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It should not be a crime to help victims of ransomware

A recent court filing suggests that selling a victim the bitcoins needed to pay a ransom may be seen as complicity in the attack. 

Ransomware is a detestable scourge on the internet, and it’s a shame that for many it is their first exposure to Bitcoin. As we have previously explained, Bitcoin is not the root cause of ransomware , yet its censorship resistance is exploited by criminals to facilitate the extortion of unsuspecting internet users. When a victim of ransomware reaches out because they’ve been hacked, you would hope that the response of the Bitcoin community, especially exchanges, would be to help them get out of a bad situation. A recent court filing, however, suggests that federal prosecutors view helping a victim exchange dollars for bitcoins to pay a ransom as complicity in unlawful activity.

In a superseding indictment filed in December 2016, prosecutors for the Southern District of New York charged the operator of with a violation of federal anti-money laundering law because, among other things, he “knowingly processed and profited from numerous Bitcoin transactions conducted on behalf of victims of ransomware schemes.” This, according to the indictment, satisfies 18 U.S.C. 1960 ’s prohibition on the “transmission of funds that are known to the defendant to have been derived from a criminal offense or are intended to be used to promote or support unlawful activity[.]”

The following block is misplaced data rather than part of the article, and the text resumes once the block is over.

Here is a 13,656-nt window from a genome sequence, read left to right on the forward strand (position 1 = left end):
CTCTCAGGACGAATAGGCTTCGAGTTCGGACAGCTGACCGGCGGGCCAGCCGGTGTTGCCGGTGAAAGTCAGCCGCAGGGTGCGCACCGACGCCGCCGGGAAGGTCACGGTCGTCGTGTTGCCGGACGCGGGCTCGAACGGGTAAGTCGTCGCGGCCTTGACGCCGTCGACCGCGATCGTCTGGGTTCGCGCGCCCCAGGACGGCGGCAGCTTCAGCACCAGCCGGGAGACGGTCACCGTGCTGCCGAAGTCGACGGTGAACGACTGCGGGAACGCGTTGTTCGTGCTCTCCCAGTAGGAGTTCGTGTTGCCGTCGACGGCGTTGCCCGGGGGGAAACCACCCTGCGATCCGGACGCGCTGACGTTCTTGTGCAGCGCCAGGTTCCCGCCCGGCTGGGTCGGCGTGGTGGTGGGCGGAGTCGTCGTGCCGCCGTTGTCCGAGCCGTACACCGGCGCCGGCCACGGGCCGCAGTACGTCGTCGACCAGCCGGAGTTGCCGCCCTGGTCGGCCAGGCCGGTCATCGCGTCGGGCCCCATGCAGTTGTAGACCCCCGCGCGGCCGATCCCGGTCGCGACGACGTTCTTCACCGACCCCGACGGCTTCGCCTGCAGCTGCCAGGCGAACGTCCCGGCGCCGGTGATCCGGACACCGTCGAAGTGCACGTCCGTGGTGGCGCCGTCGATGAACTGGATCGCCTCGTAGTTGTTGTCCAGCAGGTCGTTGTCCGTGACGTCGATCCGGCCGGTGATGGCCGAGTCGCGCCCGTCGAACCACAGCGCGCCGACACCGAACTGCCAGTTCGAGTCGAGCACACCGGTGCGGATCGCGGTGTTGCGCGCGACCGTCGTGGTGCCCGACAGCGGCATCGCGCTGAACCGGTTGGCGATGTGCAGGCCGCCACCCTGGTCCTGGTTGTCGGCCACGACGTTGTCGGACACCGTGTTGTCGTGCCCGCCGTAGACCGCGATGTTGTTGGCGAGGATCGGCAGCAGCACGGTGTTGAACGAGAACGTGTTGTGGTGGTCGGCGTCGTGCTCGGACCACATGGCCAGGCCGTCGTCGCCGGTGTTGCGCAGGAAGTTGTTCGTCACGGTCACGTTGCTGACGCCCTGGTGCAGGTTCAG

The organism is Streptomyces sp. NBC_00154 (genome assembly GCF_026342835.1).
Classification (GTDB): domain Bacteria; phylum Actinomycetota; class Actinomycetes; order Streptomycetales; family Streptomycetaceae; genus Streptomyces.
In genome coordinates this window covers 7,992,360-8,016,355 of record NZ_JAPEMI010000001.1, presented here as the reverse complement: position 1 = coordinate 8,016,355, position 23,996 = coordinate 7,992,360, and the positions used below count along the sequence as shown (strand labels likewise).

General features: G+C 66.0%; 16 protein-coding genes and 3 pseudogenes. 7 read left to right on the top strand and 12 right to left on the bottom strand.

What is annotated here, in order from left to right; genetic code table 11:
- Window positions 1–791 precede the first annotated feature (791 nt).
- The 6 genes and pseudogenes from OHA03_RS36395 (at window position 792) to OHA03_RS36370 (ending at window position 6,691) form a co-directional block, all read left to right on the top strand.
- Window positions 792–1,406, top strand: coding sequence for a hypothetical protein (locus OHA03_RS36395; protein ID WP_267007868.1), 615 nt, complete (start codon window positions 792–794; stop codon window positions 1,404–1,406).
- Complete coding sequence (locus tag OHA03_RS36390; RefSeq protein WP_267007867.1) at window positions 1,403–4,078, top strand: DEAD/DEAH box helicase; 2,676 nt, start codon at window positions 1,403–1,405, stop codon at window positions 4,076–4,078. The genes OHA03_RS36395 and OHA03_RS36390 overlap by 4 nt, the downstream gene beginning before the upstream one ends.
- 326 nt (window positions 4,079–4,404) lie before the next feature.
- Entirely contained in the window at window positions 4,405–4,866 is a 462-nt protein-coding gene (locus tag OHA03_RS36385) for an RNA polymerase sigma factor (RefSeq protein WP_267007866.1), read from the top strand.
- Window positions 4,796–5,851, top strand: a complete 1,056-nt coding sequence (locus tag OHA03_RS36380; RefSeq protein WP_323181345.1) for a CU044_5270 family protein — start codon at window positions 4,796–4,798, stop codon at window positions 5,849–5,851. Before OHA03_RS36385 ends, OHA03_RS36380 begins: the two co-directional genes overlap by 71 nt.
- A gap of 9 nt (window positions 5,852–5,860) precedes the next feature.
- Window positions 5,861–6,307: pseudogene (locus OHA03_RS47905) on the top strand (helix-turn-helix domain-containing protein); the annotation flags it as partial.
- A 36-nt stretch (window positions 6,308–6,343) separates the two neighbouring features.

It’s important to note that the defendant in this case have pleaded guilty to several of the charges, and many of the allegations against him, if true, which is likely the case, are indefensible. That said, the charges against him related to helping victims pay ransoms with bitcoins could be just as easily be leveled against another person or exchange that exchanges dollars for bitcoins knowing that they will be used to pay a ransom, and that is preposterous. Helping a desperate victim acquire bitcoin is not clearly an act “intended to be used to promote or support unlawful activity.” In fact, the intent may often be to aid the victim, and regardless of intent the service helps victims.

Paying a ransom is never ideal since it encourages hackers, but sometimes victims are left with little choice and they are not unjustified in doing so. Police departments , hospitals , and schools have unfortunately had to pay ransoms. While these incidents are regrettable, it would be against good public policy to punish those businesses that helped these victims acquire bitcoins.

Indeed, the FBI’s guidance to citizens on ransomware states, “While the FBI does not advocate paying a ransom, there is an understanding that when businesses are faced with an inability to function, executives will evaluate all options to protect their shareholders, employees, and customers.” And the FBI has also previously advised the victims of ransomware to “just to pay the ransom.”

The indictment in the case highlights the fact that it profited from the exchanges of dollars for bitcoins when it knew these coins would be used by ransomware victims to pay ransom. Such profiting is obviously in poor taste, but it’s important to note that this fact has no bearing on the requirements of the law, which, again, prohibits the “transmission of funds that are known to the defendant to have been derived from a criminal offense or are intended to be used to promote or support unlawful activity.” It is the transmission of funds, whether it results in a profit or not, that triggers liability if we accept the contention that doing so to pay a ransom is supporting an unlawful activity.

We certainly hope the court in the case will understand the terrible precedent and bad incentives this argument, if accepted, would set for law-abiding actors in this nascent and innovative industry that has to date worked hard to aid both victims and law enforcement. We also hope that the approach taken in this case is not reflective of Department of Justice policy.